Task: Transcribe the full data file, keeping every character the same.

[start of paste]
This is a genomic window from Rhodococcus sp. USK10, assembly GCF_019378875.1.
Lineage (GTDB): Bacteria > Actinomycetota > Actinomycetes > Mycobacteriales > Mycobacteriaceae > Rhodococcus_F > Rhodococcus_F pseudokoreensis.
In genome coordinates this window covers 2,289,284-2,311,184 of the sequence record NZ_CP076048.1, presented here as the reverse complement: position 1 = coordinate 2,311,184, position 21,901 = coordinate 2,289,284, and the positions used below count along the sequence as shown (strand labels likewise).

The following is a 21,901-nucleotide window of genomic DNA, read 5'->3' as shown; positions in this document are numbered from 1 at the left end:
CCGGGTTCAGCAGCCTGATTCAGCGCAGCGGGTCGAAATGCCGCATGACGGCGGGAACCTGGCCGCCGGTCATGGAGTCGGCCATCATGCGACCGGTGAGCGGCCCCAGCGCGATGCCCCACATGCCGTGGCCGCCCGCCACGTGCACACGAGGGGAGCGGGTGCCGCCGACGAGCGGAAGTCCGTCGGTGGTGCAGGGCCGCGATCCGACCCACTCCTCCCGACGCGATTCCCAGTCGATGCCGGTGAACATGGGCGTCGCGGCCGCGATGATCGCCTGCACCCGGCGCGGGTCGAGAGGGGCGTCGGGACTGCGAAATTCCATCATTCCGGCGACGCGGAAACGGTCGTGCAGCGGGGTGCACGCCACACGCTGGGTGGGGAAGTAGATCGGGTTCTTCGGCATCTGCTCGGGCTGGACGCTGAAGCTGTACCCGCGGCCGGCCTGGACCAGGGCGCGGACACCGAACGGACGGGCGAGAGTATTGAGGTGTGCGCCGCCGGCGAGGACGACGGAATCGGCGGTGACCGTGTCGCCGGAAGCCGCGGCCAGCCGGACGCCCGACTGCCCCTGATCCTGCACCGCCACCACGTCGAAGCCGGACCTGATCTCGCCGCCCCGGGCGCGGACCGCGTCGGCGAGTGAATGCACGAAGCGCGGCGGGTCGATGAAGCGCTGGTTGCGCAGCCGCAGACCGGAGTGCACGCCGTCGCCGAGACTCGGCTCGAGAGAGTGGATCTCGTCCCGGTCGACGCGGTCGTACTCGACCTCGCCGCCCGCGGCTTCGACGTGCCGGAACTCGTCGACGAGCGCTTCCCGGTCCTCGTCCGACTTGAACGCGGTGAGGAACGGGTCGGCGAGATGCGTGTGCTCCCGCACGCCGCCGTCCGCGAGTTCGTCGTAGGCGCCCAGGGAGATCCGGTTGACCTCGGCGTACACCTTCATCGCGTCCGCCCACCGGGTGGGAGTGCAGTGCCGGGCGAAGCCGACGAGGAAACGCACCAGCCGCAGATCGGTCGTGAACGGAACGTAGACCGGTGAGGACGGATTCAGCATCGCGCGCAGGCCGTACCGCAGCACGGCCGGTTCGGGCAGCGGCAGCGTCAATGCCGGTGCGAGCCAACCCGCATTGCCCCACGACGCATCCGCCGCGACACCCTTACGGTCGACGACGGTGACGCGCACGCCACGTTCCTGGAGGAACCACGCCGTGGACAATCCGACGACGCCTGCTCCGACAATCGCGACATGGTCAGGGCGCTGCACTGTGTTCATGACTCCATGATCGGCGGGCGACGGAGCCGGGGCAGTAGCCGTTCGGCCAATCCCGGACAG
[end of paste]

This is a genomic window from Rhodococcus sp. USK10, assembly GCF_019378875.1.
Lineage (GTDB): Bacteria > Actinomycetota > Actinomycetes > Mycobacteriales > Mycobacteriaceae > Rhodococcus_F > Rhodococcus_F pseudokoreensis.
In genome coordinates this window covers 2,289,284-2,311,184 of the sequence record NZ_CP076048.1, presented here as the reverse complement: position 1 = coordinate 2,311,184, position 21,901 = coordinate 2,289,284, and the positions used below count along the sequence as shown (strand labels likewise).

The following is a 21,901-nucleotide window of genomic DNA, read 5'->3' as shown; positions in this document are numbered from 1 at the left end:
CCGGGTTCAGCAGCCTGATTCAGCGCAGCGGGTCGAAATGCCGCATGACGGCGGGAACCTGGCCGCCGGTCATGGAGTCGGCCATCATGCGACCGGTGAGCGGCCCCAGCGCGATGCCCCACATGCCGTGGCCGCCCGCCACGTGCACACGAGGGGAGCGGGTGCCGCCGACGAGCGGAAGTCCGTCGGTGGTGCAGGGCCGCGATCCGACCCACTCCTCCCGACGCGATTCCCAGTCGATGCCGGTGAACATGGGCGTCGCGGCCGCGATGATCGCCTGCACCCGGCGCGGGTCGAGAGGGGCGTCGGGACTGCGAAATTCCATCATTCCGGCGACGCGGAAACGGTCGTGCAGCGGGGTGCACGCCACACGCTGGGTGGGGAAGTAGATCGGGTTCTTCGGCATCTGCTCGGGCTGGACGCTGAAGCTGTACCCGCGGCCGGCCTGGACCAGGGCGCGGACACCGAACGGACGGGCGAGAGTATTGAGGTGTGCGCCGCCGGCGAGGACGACGGAATCGGCGGTGACCGTGTCGCCGGAAGCCGCGGCCAGCCGGACGCCCGACTGCCCCTGATCCTGCACCGCCACCACGTCGAAGCCGGACCTGATCTCGCCGCCCCGGGCGCGGACCGCGTCGGCGAGTGAATGCACGAAGCGCGGCGGGTCGATGAAGCGCTGGTTGCGCAGCCGCAGACCGGAGTGCACGCCGTCGCCGAGACTCGGCTCGAGAGAGTGGATCTCGTCCCGGTCGACGCGGTCGTACTCGACCTCGCCGCCCGCGGCTTCGACGTGCCGGAACTCGTCGACGAGCGCTTCCCGGTCCTCGTCCGACTTGAACGCGGTGAGGAACGGGTCGGCGAGATGCGTGTGCTCCCGCACGCCGCCGTCCGCGAGTTCGTCGTAGGCGCCCAGGGAGATCCGGTTGACCTCGGCGTACACCTTCATCGCGTCCGCCCACCGGGTGGGAGTGCAGTGCCGGGCGAAGCCGACGAGGAAACGCACCAGCCGCAGATCGGTCGTGAACGGAACGTAGACCGGTGAGGACGGATTCAGCATCGCGCGCAGGCCGTACCGCAGCACGGCCGGTTCGGGCAGCGGCAGCGTCAATGCCGGTGCGAGCCAACCCGCATTGCCCCACGACGCATCCGCCGCGACACCCTTACGGTCGACGACGGTGACGCGCACGCCACGTTCCTGGAGGAACCACGCCGTGGACAATCCGACGACGCCTGCTCCGACAATCGCGACATGGTCAGGGCGCTGCACTGTGTTCATGACTCCATGATCGGCGGGCGACGGAGCCGGGGCAGTAGCCGTTCGGCCAATCCCGGACAG